Guiding is a time-honored occupation in the Adirondack region and beyond. Guides, with their vast backcountry skills and knowledge, can safely navigate others through remote areas, saving the time and expensive of learning through trial and error. Years ago, guides were highly prized by the urban elite wishing to experience the wilderness on its own term, albeit with many of the luxuries of the day. The advent of guidebooks, like the Adirondack Mountain Club’s series, greatly diminished the importance of personal guides as they allowed many to go it alone in the most remote areas.
Although this statement’s author remains shrouded in mystery, its profoundness cannot be understated. Despite its original intent, probably pertaining to lovers, it can equally apply to once familiar places or things now long absent. For me, as spring emerges from an obstinate winter, it applies to the Adirondack backcountry, whose absence has left a void in my life for the past year.
An unfortunate and mysterious injury to my left knee, nearly a year ago, forced upon me a compulsory convalescence lasting more than five months. During much of this time, simply walking was mildly painful, let alone anything as arduous as bushwhacking. Sadly, this » Continue Reading.
Recently an article about the end of another Adirondack custom caught my eye. Apparently, the Adirondack Forty-Sixers are ending their traditional journal requirement for aspiring members. Typically, these colorful entries chronicled each member’s personal journeys while climbing the High Peaks.
The Forty-Sixers is a hiking organization, requiring the climbing of the forty-six Adirondack High Peaks for membership. The High Peaks were first designated by George and Robert Marshall, and defined as any summit of 4,000 feet or more above sea level elevation, with at least 300 feet of vertical rise on all four sides and at least 0.75 miles from the nearest » Continue Reading.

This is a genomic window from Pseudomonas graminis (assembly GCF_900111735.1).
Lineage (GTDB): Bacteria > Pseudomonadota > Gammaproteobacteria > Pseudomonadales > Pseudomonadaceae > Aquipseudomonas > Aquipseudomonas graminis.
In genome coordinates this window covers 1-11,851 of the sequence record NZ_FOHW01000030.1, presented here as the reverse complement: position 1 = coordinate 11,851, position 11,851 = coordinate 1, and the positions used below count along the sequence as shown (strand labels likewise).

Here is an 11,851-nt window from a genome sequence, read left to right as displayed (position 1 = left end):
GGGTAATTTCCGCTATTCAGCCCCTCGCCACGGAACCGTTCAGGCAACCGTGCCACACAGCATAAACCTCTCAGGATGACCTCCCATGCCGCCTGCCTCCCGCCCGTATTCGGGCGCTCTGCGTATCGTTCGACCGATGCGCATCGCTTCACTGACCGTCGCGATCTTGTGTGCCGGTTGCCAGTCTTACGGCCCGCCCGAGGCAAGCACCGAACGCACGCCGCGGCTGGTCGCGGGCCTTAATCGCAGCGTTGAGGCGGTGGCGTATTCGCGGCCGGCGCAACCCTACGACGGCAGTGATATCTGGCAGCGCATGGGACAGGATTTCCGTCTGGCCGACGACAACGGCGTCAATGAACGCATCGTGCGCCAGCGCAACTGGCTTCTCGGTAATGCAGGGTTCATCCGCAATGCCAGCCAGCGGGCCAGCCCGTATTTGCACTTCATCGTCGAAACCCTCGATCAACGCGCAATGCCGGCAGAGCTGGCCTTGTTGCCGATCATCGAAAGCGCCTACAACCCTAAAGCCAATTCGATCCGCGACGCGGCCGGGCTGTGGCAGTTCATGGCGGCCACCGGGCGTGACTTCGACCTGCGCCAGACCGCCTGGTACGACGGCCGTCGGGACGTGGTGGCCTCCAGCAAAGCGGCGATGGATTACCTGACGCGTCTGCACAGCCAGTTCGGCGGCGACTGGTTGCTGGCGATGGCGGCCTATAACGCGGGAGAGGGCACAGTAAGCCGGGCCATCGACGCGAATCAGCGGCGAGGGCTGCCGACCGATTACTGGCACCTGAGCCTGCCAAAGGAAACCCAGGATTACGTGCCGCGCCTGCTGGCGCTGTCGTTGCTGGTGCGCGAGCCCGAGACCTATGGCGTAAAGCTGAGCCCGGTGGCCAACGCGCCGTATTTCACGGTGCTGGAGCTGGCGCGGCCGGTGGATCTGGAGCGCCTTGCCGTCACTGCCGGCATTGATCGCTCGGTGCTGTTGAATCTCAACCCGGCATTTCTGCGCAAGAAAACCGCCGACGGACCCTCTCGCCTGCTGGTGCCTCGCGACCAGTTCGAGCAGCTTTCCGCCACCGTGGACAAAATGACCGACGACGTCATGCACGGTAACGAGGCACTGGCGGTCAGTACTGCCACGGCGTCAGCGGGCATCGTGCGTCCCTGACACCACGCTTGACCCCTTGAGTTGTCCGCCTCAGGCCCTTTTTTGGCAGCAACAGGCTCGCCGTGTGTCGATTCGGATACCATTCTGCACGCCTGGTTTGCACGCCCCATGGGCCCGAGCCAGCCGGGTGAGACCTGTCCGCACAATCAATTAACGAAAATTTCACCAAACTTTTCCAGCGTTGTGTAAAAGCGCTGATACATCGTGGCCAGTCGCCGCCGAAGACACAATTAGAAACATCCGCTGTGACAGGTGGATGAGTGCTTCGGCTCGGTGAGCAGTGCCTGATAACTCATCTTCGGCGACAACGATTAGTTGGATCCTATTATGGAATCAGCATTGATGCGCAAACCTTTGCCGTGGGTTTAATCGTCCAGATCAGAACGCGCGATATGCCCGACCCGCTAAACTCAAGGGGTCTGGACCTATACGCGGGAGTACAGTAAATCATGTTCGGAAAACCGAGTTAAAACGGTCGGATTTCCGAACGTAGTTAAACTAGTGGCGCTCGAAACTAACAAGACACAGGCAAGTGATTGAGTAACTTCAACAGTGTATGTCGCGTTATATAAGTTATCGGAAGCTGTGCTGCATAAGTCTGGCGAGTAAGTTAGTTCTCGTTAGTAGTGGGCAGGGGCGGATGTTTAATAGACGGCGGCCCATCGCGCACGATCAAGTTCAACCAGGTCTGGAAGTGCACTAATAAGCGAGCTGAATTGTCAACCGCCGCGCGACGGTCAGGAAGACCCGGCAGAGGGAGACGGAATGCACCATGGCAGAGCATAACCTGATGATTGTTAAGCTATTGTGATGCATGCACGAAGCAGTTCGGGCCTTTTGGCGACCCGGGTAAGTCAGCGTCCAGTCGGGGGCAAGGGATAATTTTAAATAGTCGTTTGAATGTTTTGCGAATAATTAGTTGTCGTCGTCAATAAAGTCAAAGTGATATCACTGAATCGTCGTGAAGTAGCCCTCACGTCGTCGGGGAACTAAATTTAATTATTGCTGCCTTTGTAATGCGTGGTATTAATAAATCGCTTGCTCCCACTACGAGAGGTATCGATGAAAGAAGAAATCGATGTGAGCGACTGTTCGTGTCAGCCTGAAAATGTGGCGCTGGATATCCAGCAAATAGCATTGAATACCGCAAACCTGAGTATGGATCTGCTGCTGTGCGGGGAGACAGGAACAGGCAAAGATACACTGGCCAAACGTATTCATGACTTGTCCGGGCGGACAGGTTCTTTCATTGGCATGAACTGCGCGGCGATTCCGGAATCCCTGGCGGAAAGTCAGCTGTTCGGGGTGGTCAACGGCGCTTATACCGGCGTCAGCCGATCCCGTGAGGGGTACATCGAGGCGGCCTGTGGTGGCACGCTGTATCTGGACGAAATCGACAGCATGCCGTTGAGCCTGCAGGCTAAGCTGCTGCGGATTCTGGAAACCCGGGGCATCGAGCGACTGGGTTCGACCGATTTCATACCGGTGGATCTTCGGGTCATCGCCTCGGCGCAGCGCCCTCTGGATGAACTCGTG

Spring is the season of rebirth, but as any mother can tell you, birthing comes at a painful and messy cost. Although slightly warmer temperatures, longer days and the return of some feathered friends occur early on, the potential of the season unfolds slowly. Yet, the spring remains the harbinger of summer and for most a more active backcountry exploring season.
Spring is a chaotic month with many extreme conditions, as waning winter and waxing summer fight for dominance, a battle that summer has historically never lost (except on the backend, where it has never won). The uncertain weather conditions make it a challenging season to pack for any backcountry adventure, » Continue Reading.
An age-old question asked by more than a few explorers, navigators and backcountry adventurers. In the past, a map and/or charts combined with a sextant, compass or other such instrument could calculate one’s location. In the digital age, a new instrument has emerged, the handheld GPS receiver, and backcountry navigation will never be the same.
The encroachment of cellphones, the Internet and Wi-Fi into the backcountry was the impetus of my last Adirondack Almanack article. Before long, this encroachment shall transform into the inevitability of an all-out invasion, barring any lethal worldwide epidemic, nuclear winter, asteroid collision or zombie apocalypse. Since it would be imprudent to rely on such unlikely occurrences happening in the near future, guidelines governing the use of these digital gadgets appear sorely needed.